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Diving Pemba | Mozambique

Not to be confused with Pemba island in Tanzania, the small coastal city of Pemba sits at the northern tip of Mozambique and is the gateway to scuba diving in the Quirimbas Archipelago. Pemba is also located on the edge of the world’s third largest bay – residents claim that only Sydney harbour and Rio are bigger.

The reefs are fairly unexplored and the diving is unexpected. Around the outer edges of the massive bay are small cliff walls, lush mangroves and beautiful white sand beaches that lead to prolific reefs consisting of hard corals and masses of small fish.

Most dives are shallow but there are a variety of sites and even some incredible muck diving inside the bay and past the shipping port. The visibility tends to be low, especially in the rainy season as several rivers dump freshwater and sediment into the bay, but the critter life is superb. Seahorses and octopus jostle with juvenile lionfish and flying gurnards.

Pemba, Mozambique dive photo gallery Scuba diving features

Marine Life

Pristine hard corals
Anemones and clownfish

Top dive site Playground
Seasons Best from Nov-Apr
Visibility 10 – 30m
Water temperature 25 – 29º C
Deco chambers Durban
Flights via Nairobi or Dar es Salaam with Linhas Aéreas de Moçambique
Information Only a handful in his developing area but a choice of options according to budget.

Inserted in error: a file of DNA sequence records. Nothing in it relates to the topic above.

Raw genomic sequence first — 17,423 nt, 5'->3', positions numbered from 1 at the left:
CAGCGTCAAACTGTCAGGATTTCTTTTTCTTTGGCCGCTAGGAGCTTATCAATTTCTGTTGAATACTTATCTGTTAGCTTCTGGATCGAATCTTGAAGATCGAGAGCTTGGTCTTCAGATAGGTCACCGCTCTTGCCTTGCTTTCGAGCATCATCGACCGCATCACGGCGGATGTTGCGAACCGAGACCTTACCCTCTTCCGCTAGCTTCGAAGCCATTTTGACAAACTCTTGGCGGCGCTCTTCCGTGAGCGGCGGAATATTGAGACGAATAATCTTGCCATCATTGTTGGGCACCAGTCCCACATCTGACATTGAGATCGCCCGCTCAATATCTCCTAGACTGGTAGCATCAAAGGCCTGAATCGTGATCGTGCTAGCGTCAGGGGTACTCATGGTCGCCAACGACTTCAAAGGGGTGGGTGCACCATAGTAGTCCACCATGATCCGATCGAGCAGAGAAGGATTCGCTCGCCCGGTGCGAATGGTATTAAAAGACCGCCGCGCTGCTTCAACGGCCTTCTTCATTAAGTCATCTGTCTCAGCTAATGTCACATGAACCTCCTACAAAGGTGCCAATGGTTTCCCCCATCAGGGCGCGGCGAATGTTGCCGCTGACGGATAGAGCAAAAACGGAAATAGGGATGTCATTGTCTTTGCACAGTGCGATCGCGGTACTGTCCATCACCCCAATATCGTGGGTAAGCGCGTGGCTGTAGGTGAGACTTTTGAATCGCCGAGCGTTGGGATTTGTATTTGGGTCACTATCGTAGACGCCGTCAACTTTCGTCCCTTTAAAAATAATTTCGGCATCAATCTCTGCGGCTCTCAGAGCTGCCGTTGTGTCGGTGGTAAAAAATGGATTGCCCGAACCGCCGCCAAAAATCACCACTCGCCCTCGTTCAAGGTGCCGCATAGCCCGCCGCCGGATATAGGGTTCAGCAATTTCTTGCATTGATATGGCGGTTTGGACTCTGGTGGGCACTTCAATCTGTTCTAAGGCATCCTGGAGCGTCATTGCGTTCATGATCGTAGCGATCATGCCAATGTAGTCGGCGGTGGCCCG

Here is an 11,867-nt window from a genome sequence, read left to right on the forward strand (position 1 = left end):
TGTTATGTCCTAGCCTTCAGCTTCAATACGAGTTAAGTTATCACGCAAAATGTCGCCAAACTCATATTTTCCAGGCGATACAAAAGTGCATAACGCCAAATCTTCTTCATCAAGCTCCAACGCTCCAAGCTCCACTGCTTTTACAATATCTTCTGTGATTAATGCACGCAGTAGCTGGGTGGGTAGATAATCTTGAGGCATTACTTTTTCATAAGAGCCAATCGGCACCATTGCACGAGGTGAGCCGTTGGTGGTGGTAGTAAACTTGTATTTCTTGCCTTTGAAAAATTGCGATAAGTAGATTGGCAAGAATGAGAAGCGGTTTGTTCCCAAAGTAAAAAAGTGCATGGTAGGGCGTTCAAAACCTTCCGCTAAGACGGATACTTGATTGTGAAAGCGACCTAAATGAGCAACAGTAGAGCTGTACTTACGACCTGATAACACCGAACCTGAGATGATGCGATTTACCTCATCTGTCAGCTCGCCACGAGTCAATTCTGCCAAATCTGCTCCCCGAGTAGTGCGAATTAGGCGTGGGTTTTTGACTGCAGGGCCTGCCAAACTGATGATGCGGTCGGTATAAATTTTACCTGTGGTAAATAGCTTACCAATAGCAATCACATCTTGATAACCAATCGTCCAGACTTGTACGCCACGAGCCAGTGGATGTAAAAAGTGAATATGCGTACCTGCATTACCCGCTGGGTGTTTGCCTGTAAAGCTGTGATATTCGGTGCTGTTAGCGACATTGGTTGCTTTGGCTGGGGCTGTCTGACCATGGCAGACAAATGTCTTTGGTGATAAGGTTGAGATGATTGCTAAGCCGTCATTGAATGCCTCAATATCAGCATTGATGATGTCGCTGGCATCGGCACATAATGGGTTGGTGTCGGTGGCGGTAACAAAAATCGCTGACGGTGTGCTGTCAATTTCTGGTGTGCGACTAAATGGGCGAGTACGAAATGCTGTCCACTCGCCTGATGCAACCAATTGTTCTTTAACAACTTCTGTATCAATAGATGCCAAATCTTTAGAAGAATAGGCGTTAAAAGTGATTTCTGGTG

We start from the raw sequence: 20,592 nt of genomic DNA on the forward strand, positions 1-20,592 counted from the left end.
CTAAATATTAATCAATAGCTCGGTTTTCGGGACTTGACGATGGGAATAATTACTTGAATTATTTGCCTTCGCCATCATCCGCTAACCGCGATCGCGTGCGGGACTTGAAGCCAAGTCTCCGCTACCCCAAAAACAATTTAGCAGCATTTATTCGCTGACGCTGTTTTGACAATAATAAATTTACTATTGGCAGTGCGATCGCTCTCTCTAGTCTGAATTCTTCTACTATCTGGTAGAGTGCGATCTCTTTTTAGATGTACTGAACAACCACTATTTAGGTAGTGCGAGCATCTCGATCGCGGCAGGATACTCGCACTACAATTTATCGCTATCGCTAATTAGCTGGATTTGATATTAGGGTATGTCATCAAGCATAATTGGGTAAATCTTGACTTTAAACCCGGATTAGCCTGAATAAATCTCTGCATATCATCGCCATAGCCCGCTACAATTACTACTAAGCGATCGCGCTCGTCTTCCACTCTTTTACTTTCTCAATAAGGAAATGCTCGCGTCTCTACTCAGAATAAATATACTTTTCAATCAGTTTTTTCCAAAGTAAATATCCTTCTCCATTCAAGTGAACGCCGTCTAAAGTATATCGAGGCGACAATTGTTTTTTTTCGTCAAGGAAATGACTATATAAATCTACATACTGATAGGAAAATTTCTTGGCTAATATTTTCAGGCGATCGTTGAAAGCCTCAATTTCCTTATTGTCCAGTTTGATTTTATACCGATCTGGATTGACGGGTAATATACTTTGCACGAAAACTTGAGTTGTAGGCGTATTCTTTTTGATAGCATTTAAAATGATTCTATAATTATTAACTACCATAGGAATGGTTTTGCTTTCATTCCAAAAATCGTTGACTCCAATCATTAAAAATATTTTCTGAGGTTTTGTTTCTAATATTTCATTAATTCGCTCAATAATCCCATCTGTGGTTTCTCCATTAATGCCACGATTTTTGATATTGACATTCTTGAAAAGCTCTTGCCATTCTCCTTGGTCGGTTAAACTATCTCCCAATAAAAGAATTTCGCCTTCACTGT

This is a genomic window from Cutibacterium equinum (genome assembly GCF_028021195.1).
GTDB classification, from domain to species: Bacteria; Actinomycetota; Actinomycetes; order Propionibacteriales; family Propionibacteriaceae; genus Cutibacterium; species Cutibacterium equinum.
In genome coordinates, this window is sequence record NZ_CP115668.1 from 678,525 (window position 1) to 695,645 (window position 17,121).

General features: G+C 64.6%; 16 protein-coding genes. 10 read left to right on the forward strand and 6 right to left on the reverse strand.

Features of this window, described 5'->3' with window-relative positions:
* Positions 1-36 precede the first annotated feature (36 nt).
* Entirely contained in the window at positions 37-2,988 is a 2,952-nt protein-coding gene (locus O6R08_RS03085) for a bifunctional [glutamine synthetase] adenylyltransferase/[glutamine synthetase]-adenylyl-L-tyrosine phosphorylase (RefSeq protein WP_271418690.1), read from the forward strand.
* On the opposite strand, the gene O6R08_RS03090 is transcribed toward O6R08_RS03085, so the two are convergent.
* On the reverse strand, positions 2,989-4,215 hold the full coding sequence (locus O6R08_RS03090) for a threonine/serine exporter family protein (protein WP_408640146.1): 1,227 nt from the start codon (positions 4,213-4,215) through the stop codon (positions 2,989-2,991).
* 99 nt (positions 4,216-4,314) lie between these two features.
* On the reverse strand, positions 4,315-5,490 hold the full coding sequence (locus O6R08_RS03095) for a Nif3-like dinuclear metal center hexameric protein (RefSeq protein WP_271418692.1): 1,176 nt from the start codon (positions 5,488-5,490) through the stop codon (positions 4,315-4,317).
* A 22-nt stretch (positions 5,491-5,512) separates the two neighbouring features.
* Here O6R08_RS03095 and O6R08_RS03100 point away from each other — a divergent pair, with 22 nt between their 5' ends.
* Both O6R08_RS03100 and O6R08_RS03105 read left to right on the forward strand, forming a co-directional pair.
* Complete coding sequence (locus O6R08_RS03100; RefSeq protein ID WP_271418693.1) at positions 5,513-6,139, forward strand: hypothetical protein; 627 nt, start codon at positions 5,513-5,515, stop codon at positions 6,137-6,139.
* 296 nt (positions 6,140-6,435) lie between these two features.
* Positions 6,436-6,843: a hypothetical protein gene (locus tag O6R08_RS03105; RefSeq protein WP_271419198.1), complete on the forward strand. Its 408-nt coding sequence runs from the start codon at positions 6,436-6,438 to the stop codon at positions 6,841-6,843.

Only national carrier, LAM Mozambique Airlines flies to Pemba in northern Mozambique, which is an international airport. There are direct flights from Nairobi and Dar es Salaam and connections from South Africa and Europe via Maputo and other regional cities once or twice a week. Pemba is a fairly neat town despite being the major port for the region. Tourism is still in its infancy so the local infrastructure is minimal. There are just a couple of top calibre hotels and a few small ones.


This part of Mozambique has yet to hit the diver radar while further south (nearer to the South African border) has become quite popular especially with South Africans. Being quieter than further south seems like a big positive to us – no crowds, no boats, almost no divers! There isn't a huge variety of dive sites as this is still a developing diving destination but that seems like the best reason to go.


There is nothing quite like finding a destination that is so under-dived, even the divemasters are surprised by what they see. Our only real disappointment was not having enough time to do all the available dive sites. We dived from the Pemba Beach Hotel, owned by Rani Resorts. It's a top-notch, international resort style complex with a very good on-site water sports operation. Rani also owns the blissful Medjumbe Private Island and the newer Matemo.


Pemba Beach Hotel

Combine an East African diving holiday with a wildlife safari

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Complete reports on this area are in
Diving the World.

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